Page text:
Aphantasia Test: How To Know If You Have Aphantasia

Aphantasia is a condition characterized by the inability to visualize mental images. It was first identified by Sir Francis Galton in the late 19th century,

While the term may not be widely known, it has gained attention in recent years as individuals have begun to recognize and discuss their unique experiences with mental imagery.

On this page, we will provide some Aphantasia tests and a self-test to help you determine if you might have Aphantasia.

The Red Star Aphantasia Test

You can use the red star test to quickly and easily assess how well you can visualize things. Follow these steps to take the Aphantasia test:

  • Find a quiet and comfortable space where you can relax and focus without distractions.
  • After that, close your eyes and take a few deep breaths to clear your mind.
  • Visualize a red star in your mind. Try to imagine its color, shape, and any other details you associate with a red star.
  • Open your eyes and examine the images provided below. Choose the image that best matches what you saw in your mind during the visualization attempt.
Aphantasia Test

In the above picture, you will see,

Image 1: No image or idea of a red star; completely blank.

Image 2: No clear image, just the idea of a red star.

Image 3: A somewhat recognizable red star with blurred details.

Image 4: Somewhat star image without color

Image 5: Faint and hazy red star.

Image 6: Clear and vivid red star.

Scoring of Aphantasia Test : How To Know If You Have Aphantasia

  1. Seeing nothing during step 3 means your score is one, indicating Aphantasia.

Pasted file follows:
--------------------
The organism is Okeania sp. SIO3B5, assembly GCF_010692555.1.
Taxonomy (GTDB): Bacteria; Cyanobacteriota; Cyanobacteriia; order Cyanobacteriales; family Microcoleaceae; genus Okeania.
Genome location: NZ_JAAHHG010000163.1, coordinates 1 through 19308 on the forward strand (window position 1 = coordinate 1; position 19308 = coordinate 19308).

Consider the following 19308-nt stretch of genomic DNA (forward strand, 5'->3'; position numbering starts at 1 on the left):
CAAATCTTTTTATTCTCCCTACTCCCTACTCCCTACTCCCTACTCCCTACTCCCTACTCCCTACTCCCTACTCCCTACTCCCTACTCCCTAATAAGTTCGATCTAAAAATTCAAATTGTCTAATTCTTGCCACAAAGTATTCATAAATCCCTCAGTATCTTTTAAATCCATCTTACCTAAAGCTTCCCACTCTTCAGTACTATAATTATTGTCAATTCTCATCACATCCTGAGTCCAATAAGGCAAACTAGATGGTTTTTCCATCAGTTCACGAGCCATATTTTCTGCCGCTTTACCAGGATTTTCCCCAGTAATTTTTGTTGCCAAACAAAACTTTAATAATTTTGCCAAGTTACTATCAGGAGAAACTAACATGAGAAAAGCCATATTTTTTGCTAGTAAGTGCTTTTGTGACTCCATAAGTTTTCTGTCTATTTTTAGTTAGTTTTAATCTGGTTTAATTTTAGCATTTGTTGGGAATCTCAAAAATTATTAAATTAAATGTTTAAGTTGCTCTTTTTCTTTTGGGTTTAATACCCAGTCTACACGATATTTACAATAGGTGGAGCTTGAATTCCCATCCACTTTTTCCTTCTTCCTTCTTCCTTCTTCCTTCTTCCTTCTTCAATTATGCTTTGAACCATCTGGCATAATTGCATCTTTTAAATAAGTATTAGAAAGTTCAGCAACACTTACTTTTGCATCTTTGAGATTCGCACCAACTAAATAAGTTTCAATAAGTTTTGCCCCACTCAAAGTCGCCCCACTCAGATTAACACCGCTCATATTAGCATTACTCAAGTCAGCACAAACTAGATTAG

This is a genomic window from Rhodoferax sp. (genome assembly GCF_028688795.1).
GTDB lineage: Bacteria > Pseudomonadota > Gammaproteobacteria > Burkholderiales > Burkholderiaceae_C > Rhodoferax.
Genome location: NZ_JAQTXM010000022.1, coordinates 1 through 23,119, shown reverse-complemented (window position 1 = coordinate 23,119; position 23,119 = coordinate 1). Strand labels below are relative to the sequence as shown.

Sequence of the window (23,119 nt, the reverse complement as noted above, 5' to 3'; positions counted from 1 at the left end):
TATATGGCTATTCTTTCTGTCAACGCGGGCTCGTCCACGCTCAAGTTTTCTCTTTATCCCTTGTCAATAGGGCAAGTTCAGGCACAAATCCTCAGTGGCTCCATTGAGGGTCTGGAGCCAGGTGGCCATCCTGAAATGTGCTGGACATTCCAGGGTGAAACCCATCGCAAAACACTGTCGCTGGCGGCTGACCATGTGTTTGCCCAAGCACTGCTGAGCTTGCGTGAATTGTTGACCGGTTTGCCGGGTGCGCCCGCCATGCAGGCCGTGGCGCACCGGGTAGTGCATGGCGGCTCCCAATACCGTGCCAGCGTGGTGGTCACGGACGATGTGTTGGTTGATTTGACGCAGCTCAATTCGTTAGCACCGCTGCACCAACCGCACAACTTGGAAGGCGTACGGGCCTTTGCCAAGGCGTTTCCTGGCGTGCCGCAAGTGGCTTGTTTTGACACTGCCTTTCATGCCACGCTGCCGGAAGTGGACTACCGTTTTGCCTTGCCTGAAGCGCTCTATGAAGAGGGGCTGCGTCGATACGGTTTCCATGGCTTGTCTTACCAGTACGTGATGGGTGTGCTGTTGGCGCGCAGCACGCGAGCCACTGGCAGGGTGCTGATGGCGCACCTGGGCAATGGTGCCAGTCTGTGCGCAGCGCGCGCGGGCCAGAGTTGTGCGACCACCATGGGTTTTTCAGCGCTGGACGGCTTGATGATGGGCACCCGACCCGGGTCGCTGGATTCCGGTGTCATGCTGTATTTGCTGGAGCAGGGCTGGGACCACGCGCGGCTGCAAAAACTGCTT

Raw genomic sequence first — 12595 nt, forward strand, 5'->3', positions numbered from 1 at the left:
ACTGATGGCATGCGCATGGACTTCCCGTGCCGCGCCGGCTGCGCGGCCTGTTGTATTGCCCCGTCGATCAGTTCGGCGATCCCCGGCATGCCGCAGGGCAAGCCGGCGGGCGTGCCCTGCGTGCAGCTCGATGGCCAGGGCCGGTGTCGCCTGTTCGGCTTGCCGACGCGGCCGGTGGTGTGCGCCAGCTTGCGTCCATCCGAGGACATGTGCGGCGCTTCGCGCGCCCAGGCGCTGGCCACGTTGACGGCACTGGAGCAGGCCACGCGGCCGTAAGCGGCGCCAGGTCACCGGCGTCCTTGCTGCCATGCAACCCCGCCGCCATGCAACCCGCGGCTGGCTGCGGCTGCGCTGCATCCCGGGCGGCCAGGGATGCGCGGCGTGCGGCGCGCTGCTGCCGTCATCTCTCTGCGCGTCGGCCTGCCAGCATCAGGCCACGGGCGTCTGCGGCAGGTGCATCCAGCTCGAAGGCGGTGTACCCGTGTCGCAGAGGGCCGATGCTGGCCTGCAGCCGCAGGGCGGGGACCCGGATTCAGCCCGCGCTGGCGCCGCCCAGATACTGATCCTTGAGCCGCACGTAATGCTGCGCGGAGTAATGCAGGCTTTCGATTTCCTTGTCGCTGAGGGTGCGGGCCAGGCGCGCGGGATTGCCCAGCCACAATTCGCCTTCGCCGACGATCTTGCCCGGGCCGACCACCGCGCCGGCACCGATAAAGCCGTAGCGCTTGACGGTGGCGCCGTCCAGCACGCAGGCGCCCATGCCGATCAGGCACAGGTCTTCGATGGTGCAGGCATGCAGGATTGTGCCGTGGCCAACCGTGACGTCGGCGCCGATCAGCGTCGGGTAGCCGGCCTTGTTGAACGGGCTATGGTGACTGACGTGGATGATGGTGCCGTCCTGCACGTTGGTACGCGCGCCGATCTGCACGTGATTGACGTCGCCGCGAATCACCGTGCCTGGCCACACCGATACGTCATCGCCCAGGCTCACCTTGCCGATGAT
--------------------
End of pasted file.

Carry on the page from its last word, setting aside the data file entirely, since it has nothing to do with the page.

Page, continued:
2. If you can only conjure the idea of a red star without a clear image, your score is two.
  3. Scores between three and five-point to different levels of visualization ability.
  4. If you see a clear and vivid red star, your score is six, indicating a high level of visualization ability (Hyperphantasia )

Your Aphantasia Results

As I mentioned before, the red star test helps check for Aphantasia. Understanding your score can give you an idea of how well you can picture things in your mind.

A score of one may indicate Aphantasia, while higher scores suggest different levels of mental imagery.

Read Also: Code Red Hospital Meaning And Procedures

Other Self-Test for Aphantasia

While a definitive diagnosis of Aphantasia typically requires consultation with a mental health professional, there are some simple Aphantasia tests you can perform to get an initial sense of your visualization abilities.

Test 1: The Apple on a Table

Picture a red apple on a wooden table. Can you see it?

If you can imagine the apple’s details, its color, shape, and texture, then your mind is working.

But if you can’t imagine the apple on the table, you might have Aphantasia.

Test 2: Counting Sheep

Close your eyes and try to conjure an image of a sheep jumping over a fence. For those with a vibrant imagination, the sheep may appear as clear as day.

However, if your mental field remains empty, with no woolly jumpers in sight, Aphantasia could be a possibility.

Test 3: The Sunflower in the Field

Envision a sunflower swaying in a sunlit field. Can you perceive the yellow petals, the green stem, and the blue sky in your mind?

If your imagination paints this scene beautifully, your mind’s eye is wide awake.